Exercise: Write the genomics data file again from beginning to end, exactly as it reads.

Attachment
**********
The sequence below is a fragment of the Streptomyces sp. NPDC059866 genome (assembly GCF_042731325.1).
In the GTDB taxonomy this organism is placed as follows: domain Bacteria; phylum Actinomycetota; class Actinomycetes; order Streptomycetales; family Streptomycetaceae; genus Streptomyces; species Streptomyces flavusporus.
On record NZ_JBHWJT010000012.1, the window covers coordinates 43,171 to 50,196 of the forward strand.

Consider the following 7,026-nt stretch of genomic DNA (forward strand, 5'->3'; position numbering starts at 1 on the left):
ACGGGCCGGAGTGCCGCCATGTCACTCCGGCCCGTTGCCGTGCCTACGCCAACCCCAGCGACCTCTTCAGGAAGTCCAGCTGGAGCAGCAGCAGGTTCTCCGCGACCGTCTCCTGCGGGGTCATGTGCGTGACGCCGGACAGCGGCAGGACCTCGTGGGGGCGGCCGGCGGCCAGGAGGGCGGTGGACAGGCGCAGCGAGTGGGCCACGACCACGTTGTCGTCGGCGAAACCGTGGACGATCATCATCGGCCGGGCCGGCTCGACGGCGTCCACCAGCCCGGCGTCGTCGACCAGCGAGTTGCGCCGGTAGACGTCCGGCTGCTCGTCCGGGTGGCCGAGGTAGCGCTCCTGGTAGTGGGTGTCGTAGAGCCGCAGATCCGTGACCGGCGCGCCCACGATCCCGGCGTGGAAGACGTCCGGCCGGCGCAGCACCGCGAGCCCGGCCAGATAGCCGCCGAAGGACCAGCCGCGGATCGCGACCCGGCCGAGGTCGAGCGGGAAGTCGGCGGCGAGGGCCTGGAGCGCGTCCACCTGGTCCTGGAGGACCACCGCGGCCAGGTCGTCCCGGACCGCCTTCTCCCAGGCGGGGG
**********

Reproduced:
The sequence below is a fragment of the Streptomyces sp. NPDC059866 genome (assembly GCF_042731325.1).
In the GTDB taxonomy this organism is placed as follows: domain Bacteria; phylum Actinomycetota; class Actinomycetes; order Streptomycetales; family Streptomycetaceae; genus Streptomyces; species Streptomyces flavusporus.
On record NZ_JBHWJT010000012.1, the window covers coordinates 43,171 to 50,196 of the forward strand.

Consider the following 7,026-nt stretch of genomic DNA (forward strand, 5'->3'; position numbering starts at 1 on the left):
ACGGGCCGGAGTGCCGCCATGTCACTCCGGCCCGTTGCCGTGCCTACGCCAACCCCAGCGACCTCTTCAGGAAGTCCAGCTGGAGCAGCAGCAGGTTCTCCGCGACCGTCTCCTGCGGGGTCATGTGCGTGACGCCGGACAGCGGCAGGACCTCGTGGGGGCGGCCGGCGGCCAGGAGGGCGGTGGACAGGCGCAGCGAGTGGGCCACGACCACGTTGTCGTCGGCGAAACCGTGGACGATCATCATCGGCCGGGCCGGCTCGACGGCGTCCACCAGCCCGGCGTCGTCGACCAGCGAGTTGCGCCGGTAGACGTCCGGCTGCTCGTCCGGGTGGCCGAGGTAGCGCTCCTGGTAGTGGGTGTCGTAGAGCCGCAGATCCGTGACCGGCGCGCCCACGATCCCGGCGTGGAAGACGTCCGGCCGGCGCAGCACCGCGAGCCCGGCCAGATAGCCGCCGAAGGACCAGCCGCGGATCGCGACCCGGCCGAGGTCGAGCGGGAAGTCGGCGGCGAGGGCCTGGAGCGCGTCCACCTGGTCCTGGAGGACCACCGCGGCCAGGTCGTCCCGGACCGCCTTCTCCCAGGCGGGGG